Figure 7. Influenza-like illness (ILI) consultation rates, Canada, by report week, 2012-2013 compared to 1996/97 through to 2011/12 seasons (with pandemic data suppressed)

Figure 7

Note: No data available for mean rate in previous years for weeks 19 to 39 (1996-1997 through 2002-2003 seasons). Delays in the reporting of data may cause data to change retrospectively.

Text equivalent for figure 7Influenza-like illness (ILI) consultation rates, Canada, by report week, 2011-2012 compared to 1996/97 through to 2010/11 seasons (with pandemic data suppressed)

Pharmacy Surveillance

The Canadian antiviral prescription rate was stable at 123.1 antiviral prescriptions per 100,000 new prescriptions dispensed in week 08, which continues to follow the downward trend in the percentage of positive laboratory tests for influenza. In week 08, the antiviral prescription rate decreased for all age-groups except seniors. The highest rate continued to be observed for seniors ≥65 years of age, at 460.4/100,000.

Note: Pharmacy sales data are provided to the Public Health Agency of Canada by Rx Canada Inc. and sourced from major retail drug chains representing over 3,000 stores nationwide (excluding Nunavut) in 85% of Health Regions. Data provided include the number of new antiviral prescriptions (for Tamiflu and Relenza) and the total number of new prescriptions dispensed by Province/Territory and age group.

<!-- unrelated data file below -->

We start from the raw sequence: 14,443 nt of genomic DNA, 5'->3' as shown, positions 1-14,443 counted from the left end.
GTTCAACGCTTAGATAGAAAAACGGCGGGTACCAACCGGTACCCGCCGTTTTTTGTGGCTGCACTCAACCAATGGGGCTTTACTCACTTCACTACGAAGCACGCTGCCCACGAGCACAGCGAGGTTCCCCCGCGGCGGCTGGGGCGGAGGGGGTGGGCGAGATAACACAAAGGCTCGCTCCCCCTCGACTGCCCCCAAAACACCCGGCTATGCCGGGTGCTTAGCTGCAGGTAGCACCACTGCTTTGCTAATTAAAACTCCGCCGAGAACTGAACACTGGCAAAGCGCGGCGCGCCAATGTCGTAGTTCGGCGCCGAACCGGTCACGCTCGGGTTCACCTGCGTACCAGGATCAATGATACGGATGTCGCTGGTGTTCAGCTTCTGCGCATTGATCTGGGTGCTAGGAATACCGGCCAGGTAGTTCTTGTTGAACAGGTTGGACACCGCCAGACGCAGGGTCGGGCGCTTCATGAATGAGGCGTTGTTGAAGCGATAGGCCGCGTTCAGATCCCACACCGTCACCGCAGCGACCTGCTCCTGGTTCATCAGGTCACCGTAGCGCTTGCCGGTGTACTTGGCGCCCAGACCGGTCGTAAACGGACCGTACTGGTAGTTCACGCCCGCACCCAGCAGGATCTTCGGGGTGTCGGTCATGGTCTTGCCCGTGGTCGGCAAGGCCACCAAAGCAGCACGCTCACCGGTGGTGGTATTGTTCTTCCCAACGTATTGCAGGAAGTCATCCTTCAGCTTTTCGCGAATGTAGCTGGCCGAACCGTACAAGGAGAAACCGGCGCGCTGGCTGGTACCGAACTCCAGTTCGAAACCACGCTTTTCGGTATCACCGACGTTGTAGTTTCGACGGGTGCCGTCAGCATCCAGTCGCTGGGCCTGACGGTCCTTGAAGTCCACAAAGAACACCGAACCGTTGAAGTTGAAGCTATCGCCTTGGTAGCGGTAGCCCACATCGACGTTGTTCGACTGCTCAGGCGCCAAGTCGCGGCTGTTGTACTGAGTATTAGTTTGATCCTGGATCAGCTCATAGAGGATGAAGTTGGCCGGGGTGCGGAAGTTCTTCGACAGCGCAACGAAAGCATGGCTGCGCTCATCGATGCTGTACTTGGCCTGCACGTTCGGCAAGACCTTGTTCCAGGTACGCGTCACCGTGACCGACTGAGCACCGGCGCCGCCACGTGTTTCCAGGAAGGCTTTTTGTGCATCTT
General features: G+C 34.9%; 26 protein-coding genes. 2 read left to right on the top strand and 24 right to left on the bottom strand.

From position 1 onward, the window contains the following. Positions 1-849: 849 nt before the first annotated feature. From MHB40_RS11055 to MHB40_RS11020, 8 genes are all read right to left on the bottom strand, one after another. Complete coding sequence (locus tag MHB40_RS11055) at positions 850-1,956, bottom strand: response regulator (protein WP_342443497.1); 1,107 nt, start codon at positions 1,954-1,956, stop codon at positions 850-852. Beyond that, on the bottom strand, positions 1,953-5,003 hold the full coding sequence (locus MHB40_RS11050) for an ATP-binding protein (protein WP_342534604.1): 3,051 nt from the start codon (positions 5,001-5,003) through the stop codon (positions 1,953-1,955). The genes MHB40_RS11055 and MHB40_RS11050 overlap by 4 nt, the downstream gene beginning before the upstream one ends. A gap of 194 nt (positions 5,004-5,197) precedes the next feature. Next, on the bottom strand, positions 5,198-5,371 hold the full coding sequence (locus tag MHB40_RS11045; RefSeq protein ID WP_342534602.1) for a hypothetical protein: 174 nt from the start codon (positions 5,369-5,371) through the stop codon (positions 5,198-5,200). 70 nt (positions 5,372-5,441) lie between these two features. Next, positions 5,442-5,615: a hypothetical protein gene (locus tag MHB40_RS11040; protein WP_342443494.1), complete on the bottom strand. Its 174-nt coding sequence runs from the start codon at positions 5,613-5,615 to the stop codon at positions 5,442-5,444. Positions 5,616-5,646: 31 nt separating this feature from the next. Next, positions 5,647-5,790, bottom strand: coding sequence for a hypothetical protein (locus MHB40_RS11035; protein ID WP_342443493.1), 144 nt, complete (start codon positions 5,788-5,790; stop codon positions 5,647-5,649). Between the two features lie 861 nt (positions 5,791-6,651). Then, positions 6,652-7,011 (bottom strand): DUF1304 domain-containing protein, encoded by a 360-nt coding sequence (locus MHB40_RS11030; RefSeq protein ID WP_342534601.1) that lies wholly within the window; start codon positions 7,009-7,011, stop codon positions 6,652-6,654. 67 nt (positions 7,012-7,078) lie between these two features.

Severe Respiratory Illness Surveillance

Paediatric Influenza Hospitalizations and Deaths (IMPACT)
In week 08, 18 new laboratory-confirmed influenza-associated paediatric (≤16 years of age) hospitalizations were reported by the Immunization Monitoring Program Active (IMPACT) network, compared to 27 in week 07. Among the cases reported in week 08, 11 (61.1%) were identified with influenza A and 7 (38.9%) with influenza B. The age distribution is as follows: 2 cases (11.1%) under 6 months of age, 7 (38.9%) between 6-23 months, 6 (33.3%) 2-4 years of age, 2 (11.1%) 5-9 years of age, and one (5.6%) 10-16 years of age. One ICU admission was reported during week 08 in a child between 6-23 months of age with influenza A.